Sewing the binding and making a hanging sleeve with DecoBob

Happy Boxing Day!

Since we were all spoiled yesterday and I’m officially sick of shopping, I’m not going anywhere near the Boxing Day sales today. Instead, I’ll spend some of the day in my quilting studio finishing my peony quilt. Today, I’ll be trimming the quilt, sewing the binding and making a hanging sleeve with DecoBob thread.

Trimming the edges of the quilt

Making the binding

Usually when I’m making binding for my quilts, I try to use a thread that matches the fabric, so when I press the binding seams open, I won’t notice the stitches.Today, I’m going to use my DecoBob thread to sew the binding strips together. I talked about how to make quilt binding in previous posts, such as those that I did in October. As you can see from the photo, the stitches that I did using the DecoBob are invisible! The only thing you have to watch when using this thread is that you need to backstitch at the beginning and end of the seam.

Binding seams sewn with DecoBob

Making the hanging sleeve

Many of the quilts I make are intended to be used as wallhangings, so I’ve got a pretty good system that I always use when making the hanging sleeves for these quilts. Here is my step-by-step visual guide to making hanging sleeves:

Step #1 – Measure the width of the quilt

Step #2 – Cut fabric strip 6″ x the width of the quilt

Step #3 – Fold over the short ends of the strip twice and press

Step #4 – sew the ends of the hanging sleeve using DecoBob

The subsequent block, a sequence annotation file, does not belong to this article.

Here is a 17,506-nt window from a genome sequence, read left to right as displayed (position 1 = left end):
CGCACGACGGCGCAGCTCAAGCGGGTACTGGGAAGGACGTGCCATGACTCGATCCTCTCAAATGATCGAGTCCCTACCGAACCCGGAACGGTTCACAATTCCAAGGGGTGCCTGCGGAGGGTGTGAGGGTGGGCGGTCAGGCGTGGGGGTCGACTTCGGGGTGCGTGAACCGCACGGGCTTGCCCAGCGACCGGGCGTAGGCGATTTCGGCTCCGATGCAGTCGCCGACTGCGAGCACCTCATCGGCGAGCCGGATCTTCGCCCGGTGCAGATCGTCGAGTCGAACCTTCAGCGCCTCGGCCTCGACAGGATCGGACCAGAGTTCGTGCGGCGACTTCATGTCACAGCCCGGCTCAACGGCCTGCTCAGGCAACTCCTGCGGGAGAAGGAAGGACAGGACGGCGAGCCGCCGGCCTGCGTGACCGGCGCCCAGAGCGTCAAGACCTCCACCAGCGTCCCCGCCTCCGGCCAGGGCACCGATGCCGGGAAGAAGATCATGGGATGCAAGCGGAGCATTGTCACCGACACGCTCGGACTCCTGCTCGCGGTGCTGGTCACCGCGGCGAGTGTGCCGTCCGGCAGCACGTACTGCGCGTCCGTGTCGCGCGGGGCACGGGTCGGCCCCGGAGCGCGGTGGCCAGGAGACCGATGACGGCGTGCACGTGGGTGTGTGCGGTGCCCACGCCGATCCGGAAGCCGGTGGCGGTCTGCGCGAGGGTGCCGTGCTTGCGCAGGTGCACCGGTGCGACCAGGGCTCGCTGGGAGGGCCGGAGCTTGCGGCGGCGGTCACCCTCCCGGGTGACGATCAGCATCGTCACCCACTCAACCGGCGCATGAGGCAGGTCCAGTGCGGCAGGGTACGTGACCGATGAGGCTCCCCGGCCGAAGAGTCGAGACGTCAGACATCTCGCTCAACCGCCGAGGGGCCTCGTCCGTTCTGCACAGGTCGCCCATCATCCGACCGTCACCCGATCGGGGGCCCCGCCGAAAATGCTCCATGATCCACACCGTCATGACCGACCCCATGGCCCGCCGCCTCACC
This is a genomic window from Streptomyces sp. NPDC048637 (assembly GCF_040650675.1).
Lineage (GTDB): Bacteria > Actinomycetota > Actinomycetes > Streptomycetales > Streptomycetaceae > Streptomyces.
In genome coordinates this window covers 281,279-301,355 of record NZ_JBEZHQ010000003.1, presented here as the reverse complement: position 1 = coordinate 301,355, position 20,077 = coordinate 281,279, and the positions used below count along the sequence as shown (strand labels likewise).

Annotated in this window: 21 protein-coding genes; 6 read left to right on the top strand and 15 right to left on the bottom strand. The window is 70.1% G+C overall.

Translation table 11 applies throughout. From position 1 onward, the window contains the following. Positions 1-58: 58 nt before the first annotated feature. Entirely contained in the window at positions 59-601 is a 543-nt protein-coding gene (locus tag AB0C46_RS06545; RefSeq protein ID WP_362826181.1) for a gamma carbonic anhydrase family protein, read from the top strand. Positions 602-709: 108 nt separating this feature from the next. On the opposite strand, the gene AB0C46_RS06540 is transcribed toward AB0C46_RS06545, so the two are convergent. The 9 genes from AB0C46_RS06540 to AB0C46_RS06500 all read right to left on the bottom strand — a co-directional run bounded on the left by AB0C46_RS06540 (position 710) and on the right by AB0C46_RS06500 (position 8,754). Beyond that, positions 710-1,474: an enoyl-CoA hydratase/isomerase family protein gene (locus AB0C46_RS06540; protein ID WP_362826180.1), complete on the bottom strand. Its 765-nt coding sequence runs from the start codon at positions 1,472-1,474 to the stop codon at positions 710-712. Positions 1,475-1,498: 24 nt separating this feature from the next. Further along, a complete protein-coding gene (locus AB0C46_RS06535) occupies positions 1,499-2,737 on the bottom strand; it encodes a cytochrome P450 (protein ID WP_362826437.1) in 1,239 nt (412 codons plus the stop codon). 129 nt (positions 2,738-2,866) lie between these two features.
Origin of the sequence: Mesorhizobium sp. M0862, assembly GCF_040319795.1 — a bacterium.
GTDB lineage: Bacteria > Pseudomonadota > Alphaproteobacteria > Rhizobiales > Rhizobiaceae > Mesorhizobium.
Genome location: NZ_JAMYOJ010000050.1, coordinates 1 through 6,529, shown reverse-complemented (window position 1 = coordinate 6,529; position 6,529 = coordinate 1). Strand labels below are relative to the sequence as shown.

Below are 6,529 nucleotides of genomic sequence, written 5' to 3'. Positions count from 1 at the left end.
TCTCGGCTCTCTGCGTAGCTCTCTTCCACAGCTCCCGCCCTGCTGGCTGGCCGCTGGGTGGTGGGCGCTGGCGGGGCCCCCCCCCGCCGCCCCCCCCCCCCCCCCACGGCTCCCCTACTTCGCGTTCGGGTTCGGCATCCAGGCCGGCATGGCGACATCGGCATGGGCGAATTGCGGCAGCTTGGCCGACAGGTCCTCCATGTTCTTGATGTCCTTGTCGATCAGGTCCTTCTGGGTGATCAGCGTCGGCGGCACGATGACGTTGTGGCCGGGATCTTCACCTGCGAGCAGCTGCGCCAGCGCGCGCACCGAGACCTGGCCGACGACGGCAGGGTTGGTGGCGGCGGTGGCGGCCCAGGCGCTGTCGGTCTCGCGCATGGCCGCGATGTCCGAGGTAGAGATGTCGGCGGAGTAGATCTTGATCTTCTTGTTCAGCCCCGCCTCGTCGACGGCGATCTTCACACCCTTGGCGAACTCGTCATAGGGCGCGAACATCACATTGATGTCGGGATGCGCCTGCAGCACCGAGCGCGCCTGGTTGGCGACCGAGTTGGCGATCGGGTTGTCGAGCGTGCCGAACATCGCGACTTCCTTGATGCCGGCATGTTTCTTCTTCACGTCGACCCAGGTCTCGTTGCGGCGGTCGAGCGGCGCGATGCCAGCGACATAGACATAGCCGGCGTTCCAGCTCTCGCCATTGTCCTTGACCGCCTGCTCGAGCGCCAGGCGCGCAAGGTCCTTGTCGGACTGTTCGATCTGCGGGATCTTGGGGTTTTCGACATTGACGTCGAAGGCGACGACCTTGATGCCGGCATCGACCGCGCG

Step #5 – fold the hanging sleeve in half lengthwise and press

Step #6 – Center the hanging sleeve on the top back of the wallhanging with the raw edges aligned and pin in place

Now to sew on the binding

Now that the sleeve is pinned onto the back of the quilt and our binding is made, we can sew it onto the quilt. Working from the front, align all of the raw edges of the quilt and binding and sew the binding to all four edges of the quilt. I explained all of this back in my October posts.

For most of my previous projects, I stitched the binding to the back of the quilts using a decorative machine stitch.This is an easy and fast way to get a binding sewn on, and is especially good for quilts that will be washed a lot (such as baby quilts). But, this quilt will only be hung on the wall and I want to stitch the back of the binding by hand. In the past I have always used cotton thread that I’ve matched to the color of the binding. But, today, I’m going to try using DecoBob for the hand stitching. I try to use a double strand of thread when stitching down binding, just to make it that much stronger, so I’m going to cut off a long piece of DecoBob and knot the two ends together after threading my needle.

Time to watch a movie

Lots of people hate sewing on bindings, but I also know many people who absolutely love it – I have to say I’m somewhere in the middle on this topic. It’s a nice, thoughtless activity to do while watching a good show on TV. So, I put on a good Christmas movie to watch with my family and got my hand stitching done. After finishing the binding, I also stitched down the folded edge of the hanging sleeve.

Hand stitching the back of the binding

The finished product

Well, I’m happy to say that my second UFO is now finished! Thanks to WonderFil, I was able to finish my peony quilt using all of the threads left over from previous projects. Sewing the binding and making a hanging sleeve with DecoBob gave me great results and I think that I’ll use my DecoBob threads for these jobs over and over again. Thanks for joining me this week and I hope you have a happy and healthy New Year!!

Finished peony wall hanging

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